Blockchain is viewed by some as the foundation of the second generation of the Internet; the report claims Canada's headstart in the technology offers "a rare opportunity" to be a global hub
OTTAWA—The federal government has received a batch of recommendations on how to make Canada a global hub for an emerging digital platform known as “blockchain.”
The nascent technology has been widely hailed as a game changer, with the potential to transform everything from financial transactions to how democracies vote to a music lover’s ability to buy a favourite tune straight from the artist.
And Canada is well-positioned to be leader in blockchain development, argues a report released Match 10 that received funding from the federal government.
“If we do this right, blockchain technology can usher in a halcyon age of prosperity for all, and Canada will lead the way,” reads the report, entitled “The Blockchain Corridor: Building an Innovation Economy in the 2nd Era of the Internet.”
“Canada today has a head start and thus a rare opportunity to be that global hub or, at least, one of a handful of such hubs.”
The report was prepared for and funded, in part, by the federal Department of Innovation, Science and Economic Development, says its author, the Tapscott Group—the high-tech think tank founded by innovator Don Tapscott.
To be sure, blockchain has the full attention of the Trudeau government, which has frequently stated its core goal of boosting innovation as a way to help inject some life in the country’s ho-hum economy.
Innovation is expected to be a theme of Ottawa’s budget, which will be released in the coming weeks.
Much like a global bulletin board, blockchain offers a digital ledger where information can be shared, moved and maintained on a huge, transparent network. It’s viewed as far more secure than the Internet and more protective of an individual’s privacy.
Viewed by some as the foundation of the second generation of the Internet, it’s still so new that its full potential remains unknown.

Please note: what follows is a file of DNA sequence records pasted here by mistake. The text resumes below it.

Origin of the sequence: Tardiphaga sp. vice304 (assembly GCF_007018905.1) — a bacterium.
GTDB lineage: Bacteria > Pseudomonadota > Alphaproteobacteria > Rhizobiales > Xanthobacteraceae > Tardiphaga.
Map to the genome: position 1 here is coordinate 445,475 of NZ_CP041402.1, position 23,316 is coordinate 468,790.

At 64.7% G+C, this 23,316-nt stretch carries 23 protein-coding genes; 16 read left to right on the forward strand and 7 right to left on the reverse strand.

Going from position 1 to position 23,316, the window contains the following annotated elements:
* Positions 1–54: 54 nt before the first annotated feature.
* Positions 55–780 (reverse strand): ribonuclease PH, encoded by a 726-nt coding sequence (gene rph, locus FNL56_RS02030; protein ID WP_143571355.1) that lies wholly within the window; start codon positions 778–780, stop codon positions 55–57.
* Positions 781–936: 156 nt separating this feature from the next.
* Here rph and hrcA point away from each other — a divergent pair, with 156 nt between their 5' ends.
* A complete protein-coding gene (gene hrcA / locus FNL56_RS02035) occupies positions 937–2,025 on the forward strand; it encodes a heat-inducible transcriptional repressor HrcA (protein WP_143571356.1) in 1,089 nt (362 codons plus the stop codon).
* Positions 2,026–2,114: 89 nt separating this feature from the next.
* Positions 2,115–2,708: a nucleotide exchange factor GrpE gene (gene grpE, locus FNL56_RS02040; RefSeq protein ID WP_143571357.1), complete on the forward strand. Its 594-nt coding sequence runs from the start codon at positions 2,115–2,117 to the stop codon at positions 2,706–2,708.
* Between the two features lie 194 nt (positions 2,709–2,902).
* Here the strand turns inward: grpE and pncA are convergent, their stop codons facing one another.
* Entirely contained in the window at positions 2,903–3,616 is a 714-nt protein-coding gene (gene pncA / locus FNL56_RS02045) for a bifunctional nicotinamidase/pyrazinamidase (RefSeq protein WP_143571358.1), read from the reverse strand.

Its peer-to-peer design aims to cut out the middleman, reducing costs for businesses and everyday consumers alike. Many predict blockchain, the underlying technology of the digital currency bitcoin, will eventually help counter inequality and deliver more benefits to poorer regions of the planet.
The advice in the 49-page report was developed following a December roundtable where public- and private-sector stakeholders explored ways to turn Canada into a global hub for the blockchain “revolution.”
Academics, business leaders, regulators and senior officials from the public service, including then-international trade minister Chrystia Freeland, participated in the meeting.
Here some of the proposals laid out in a draft version of the report, obtained by The Canadian Press:
_ Establish a digital economy commission. The commission should be tasked with developing solid recommendations on how Canada can become a leader in developing technologies such as blockchain, quantum computing, artificial intelligence and self-driving vehicles. It would be made up of stakeholders from financial institutions, the research community, tech entrepreneurs, civil society and consumers.
_ Get governments using blockchain. The report says governments at all levels should use the technology to transform their own operations to provide examples of how the technology can benefit public sectors in Canada and abroad. Governments could use blockchain to collect taxes and manage public services more efficiently.
_ Create a blockchain centre of excellence. Universities and colleges in Canada should be closely involved in blockchain development, just like efforts that have been made in other countries. They can also test blockchain applications; electronic voting, for example, could be tested in campus elections.
_ Support a blockchain research institute and a centre of excellence. The report says the Tapscott Group is launching a not-for-profit institute with a goal to “unlock” the potential of blockchain in different industries as well as within organizations. It says global experts will undertake research to lay out the blockchain road maps.
_ Extend “flow-through” financing to the tech sector. This would give entrepreneurs access to large pools of funds to advance research and development in the tech sector, particularly in blockchain. It would also enable ordinary investors to get involved in the sector. The system could be set up on a blockchain ledger, increasing accountability and transparency.
Many challenges remain, however, before blockchain is ready for “prime time” in many applications, the report said.
Those include “user-unfriendly” interfaces, unsustainable levels of energy consumption to perform secure tasks and the lack of a blueprint on how to regulate the technology.
Federal departments are examining blockchain and are at the early stages of building policies around it, particularly in areas such as privacy, banking and cybersecurity, said one government source familiar with the discussions.
“Blockchain is a great example of innovative technology, and Canada has the opportunity to become a leader in its development,” Economic Development Minister Navdeep Bains is quoted in the report as saying.
“My goal is to support innovation in Canada by creating an environment where emerging technologies such as blockchain can flourish, while at the same time protecting consumers when they use new and innovative technologies.”